Volume 35, Issue 17
Atmospheric Science
Free Access

Stereo observations of polar stratospheric clouds

Kevin J. Mueller

Kevin J. Mueller

Department of Atmospheric Sciences, University of Illinois, Urbana, Illinois, USA

Now at Jet Propulsion Laboratory, Pasadena, California, USA.

Search for more papers by this author
Larry Di Girolamo

Larry Di Girolamo

Department of Atmospheric Sciences, University of Illinois, Urbana, Illinois, USA

Search for more papers by this author
Mike Fromm

Mike Fromm

Naval Research Laboratory, Washington, D.C., USA

Search for more papers by this author
Steven P. Palm

Steven P. Palm

NASA Goddard Space Flight Center, Science System and Applications Inc., Greenbelt, Maryland, USA

Search for more papers by this author
First published: 10 September 2008
Citations: 4

Abstract

[1] We present the first observations of polar stratospheric clouds (PSCs) within near-infrared (NIR) satellite images by using the Multi-angle Imaging SpectroRadiometer (MISR) to stereoscopically identify clouds with altitudes above the tropopause. Rather than using the operational MISR stereo product, a tailored stereo height algorithm operating upon MISR's most oblique viewing cameras is employed to identify PSC. Cloud top heights retrieved by this algorithm for scenes observed during the 2003 Antarctic Spring exhibit bias relative to the satellite-borne lidar, GLAS, of −0.60 ± 1.71 km for low (1–5 km altitude) tropospheric clouds, −0.35 ± 1.48 km for high (>5 km altitude) tropospheric clouds, and 0.77 ± 1.86 km for low (<18 km altitude) stratospheric clouds. During this period, MISR captured a Sep. 30th intensification of PSC spanning over 1 million sq. km and occurring as the apparent result of synoptic scale isentropic uplift associated with a potential vorticity anomaly tied to planetary waves, but likely also strengthened by a nearby tropospheric depression.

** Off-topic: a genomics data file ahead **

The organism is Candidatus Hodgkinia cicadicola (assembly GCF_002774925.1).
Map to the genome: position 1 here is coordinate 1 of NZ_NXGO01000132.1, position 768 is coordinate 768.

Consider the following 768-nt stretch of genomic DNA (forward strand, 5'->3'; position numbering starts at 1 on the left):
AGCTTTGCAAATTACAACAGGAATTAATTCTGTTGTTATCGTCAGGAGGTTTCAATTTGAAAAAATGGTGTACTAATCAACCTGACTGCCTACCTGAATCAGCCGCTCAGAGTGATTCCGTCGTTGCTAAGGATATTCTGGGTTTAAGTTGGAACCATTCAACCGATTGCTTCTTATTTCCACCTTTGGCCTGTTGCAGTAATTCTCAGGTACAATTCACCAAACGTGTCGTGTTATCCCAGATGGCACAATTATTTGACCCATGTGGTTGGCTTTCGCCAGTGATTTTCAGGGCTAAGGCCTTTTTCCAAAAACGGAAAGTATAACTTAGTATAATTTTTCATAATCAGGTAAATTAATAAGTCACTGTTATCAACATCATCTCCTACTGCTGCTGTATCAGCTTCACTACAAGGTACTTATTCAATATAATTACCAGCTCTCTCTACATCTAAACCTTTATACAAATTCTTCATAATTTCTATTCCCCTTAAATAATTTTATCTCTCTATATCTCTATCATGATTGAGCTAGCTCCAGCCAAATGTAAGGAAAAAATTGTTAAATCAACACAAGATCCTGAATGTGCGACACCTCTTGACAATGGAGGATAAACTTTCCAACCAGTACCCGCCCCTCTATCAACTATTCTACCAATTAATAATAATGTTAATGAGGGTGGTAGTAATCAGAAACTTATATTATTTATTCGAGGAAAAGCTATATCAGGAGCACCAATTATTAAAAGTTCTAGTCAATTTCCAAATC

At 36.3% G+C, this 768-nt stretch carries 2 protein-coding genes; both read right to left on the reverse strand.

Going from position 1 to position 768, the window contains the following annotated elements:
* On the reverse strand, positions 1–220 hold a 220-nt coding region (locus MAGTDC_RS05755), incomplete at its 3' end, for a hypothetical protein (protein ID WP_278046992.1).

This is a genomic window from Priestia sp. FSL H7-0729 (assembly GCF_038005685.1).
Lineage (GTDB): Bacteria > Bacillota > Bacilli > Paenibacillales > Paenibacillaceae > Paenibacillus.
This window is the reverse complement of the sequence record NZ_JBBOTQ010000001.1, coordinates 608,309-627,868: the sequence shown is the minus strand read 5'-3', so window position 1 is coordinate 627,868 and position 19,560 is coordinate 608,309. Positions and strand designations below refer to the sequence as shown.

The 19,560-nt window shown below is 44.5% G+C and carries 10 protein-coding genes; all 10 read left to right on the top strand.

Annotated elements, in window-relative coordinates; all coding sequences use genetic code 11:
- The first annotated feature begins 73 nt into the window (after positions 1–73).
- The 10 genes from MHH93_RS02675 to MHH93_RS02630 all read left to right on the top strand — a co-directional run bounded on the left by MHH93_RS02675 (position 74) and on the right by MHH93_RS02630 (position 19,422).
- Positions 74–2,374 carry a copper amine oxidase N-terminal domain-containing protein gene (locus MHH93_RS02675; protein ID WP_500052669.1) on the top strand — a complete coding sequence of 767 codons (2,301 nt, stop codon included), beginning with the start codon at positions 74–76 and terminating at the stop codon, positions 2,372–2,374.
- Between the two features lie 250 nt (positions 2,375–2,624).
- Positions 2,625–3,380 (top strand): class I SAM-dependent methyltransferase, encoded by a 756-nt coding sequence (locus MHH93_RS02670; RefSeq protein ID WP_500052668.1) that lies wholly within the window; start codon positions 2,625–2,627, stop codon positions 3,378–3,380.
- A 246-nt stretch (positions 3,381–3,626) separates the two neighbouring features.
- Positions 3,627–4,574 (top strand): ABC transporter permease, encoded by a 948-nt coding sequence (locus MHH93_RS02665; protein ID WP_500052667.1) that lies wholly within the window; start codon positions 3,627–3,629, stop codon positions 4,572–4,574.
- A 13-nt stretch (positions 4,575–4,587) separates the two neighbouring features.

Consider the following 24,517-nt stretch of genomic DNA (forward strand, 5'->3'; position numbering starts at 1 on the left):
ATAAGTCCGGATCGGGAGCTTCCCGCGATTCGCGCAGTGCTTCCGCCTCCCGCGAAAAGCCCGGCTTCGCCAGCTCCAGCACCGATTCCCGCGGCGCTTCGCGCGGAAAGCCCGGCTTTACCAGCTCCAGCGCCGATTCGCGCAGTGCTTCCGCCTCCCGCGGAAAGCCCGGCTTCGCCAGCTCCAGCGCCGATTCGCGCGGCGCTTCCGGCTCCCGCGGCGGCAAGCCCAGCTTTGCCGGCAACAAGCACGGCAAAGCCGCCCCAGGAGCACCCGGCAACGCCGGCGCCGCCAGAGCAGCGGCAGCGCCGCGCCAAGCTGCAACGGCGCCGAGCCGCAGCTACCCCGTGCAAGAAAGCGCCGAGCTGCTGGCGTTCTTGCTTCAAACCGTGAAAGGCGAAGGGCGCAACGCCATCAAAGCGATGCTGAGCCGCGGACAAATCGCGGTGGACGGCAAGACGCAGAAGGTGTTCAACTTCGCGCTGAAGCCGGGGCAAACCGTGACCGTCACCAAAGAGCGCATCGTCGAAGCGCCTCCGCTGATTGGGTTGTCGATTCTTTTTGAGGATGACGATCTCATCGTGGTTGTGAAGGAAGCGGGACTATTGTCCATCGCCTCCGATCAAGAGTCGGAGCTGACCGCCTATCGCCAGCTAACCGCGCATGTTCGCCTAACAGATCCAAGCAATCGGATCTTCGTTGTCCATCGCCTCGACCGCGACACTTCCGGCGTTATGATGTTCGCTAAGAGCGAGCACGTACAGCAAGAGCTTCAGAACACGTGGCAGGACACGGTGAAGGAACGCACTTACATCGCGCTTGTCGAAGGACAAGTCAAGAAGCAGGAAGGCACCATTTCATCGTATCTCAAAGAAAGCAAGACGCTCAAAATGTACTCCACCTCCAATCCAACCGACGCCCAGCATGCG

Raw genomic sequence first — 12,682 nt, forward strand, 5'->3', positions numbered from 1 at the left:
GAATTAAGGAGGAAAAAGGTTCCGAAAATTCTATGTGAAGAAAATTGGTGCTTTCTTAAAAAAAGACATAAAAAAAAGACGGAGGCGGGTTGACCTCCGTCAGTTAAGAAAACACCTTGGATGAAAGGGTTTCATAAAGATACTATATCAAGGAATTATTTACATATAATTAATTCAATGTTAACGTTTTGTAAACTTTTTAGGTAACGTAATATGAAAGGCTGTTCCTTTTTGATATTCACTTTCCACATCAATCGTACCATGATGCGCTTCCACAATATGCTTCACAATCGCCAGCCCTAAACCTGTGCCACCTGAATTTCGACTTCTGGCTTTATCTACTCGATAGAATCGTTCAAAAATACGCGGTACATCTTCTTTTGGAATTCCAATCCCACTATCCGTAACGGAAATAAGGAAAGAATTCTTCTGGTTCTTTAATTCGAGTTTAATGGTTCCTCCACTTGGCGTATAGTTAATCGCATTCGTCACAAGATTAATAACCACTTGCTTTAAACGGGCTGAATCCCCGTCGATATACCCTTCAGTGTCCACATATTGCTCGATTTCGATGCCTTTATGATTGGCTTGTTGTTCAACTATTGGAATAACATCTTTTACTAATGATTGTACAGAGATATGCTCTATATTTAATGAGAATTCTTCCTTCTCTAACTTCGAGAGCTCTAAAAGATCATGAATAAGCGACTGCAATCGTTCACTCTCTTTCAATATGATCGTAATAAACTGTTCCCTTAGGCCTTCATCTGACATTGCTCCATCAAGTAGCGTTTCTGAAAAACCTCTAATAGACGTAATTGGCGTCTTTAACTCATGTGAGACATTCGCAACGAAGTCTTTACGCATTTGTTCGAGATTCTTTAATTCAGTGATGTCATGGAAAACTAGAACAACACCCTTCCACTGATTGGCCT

1. Introduction

[2] Historically, observations of polar stratospheric clouds (PSC) have been primarily limited to those from ground-based lidar and satellite-based solar occultation instruments that suffer from poor spatial-temporal resolution and/or coverage. This, in part, has prompted a new generation of sensing instruments (e.g. satellite-based lidar) and the search for PSC analysis techniques applicable to current wide-swath high-resolution instruments. We present here a new approach, unaffected by surface or environmental temperatures, for the detection and analysis of PSC, using stereo retrievals from visible or near infrared (NIR) channel measurements captured by the Multi-angle Imaging SpectroRadiometer (MISR).

[3] The MISR instrument, launched in 1999 aboard the EOS-Terra platform, measures 446 (blue), 558 (green), 672 (red), and 866 nm (NIR) band radiance over a 360 km wide 275 m sampled swath using nine pushbroom cameras oriented with nominal viewing angles of: 70.5°, 60°, 45.6°, and 26.1° fore; 0° nadir; and 26.1°, 45.6°, 60° and 70.5° aft (respectively labeled as Df, Cf, Bf, Af, An, Aa, Ba, Ca, Da) [Diner et al., 1999]. Images of clouds within MISR's swath are sequentially captured by each of the cameras over ∼6.8 minutes. Within these images, observed clouds generally produce identifiable spatial patterns of measured radiance, i.e. features. The apparent camera relative motion of such features between images, in concert with the known geometry of the cameras, allows estimation of the height and advection of clouds. This is the basis of the operational stereo cloud top height (CTH) and cloud motion vector product produced by the MISR mission since February 2000 [Diner et al., 1999; Moroney et al., 2002; Muller et al., 2002]. Given sufficient daylight and PSC reflectivity, a stereo CTH field derived from MISR can theoretically indicate throughout the MISR swath, at 275 m horizontal resolution and 250 m precision, the presence of PSC by comparison of derived heights with estimated tropopause heights. Within this study, we find that PSC are readily discernable within MISR images. Due to the low-light sensitivity of the MISR instrument, MISR detection of PSC extends as far poleward as 85° South in September- farther than many solar occultation instruments.

[4] We demonstrate the utility of MISR in studying PSC by applying to MISR NIR band images a stereo algorithm designed for PSC detection and presented by Mueller [2008] in order to determine PSC occurrence and structure during a synoptic scale PSC intensification occurring in the early Antarctic Spring of 2003. This event was also studied by Palm et al. [2005] using the Geosynchronous Laser Altimeter System (GLAS), a satellite mounted lidar, which is used here as a basis for comparison.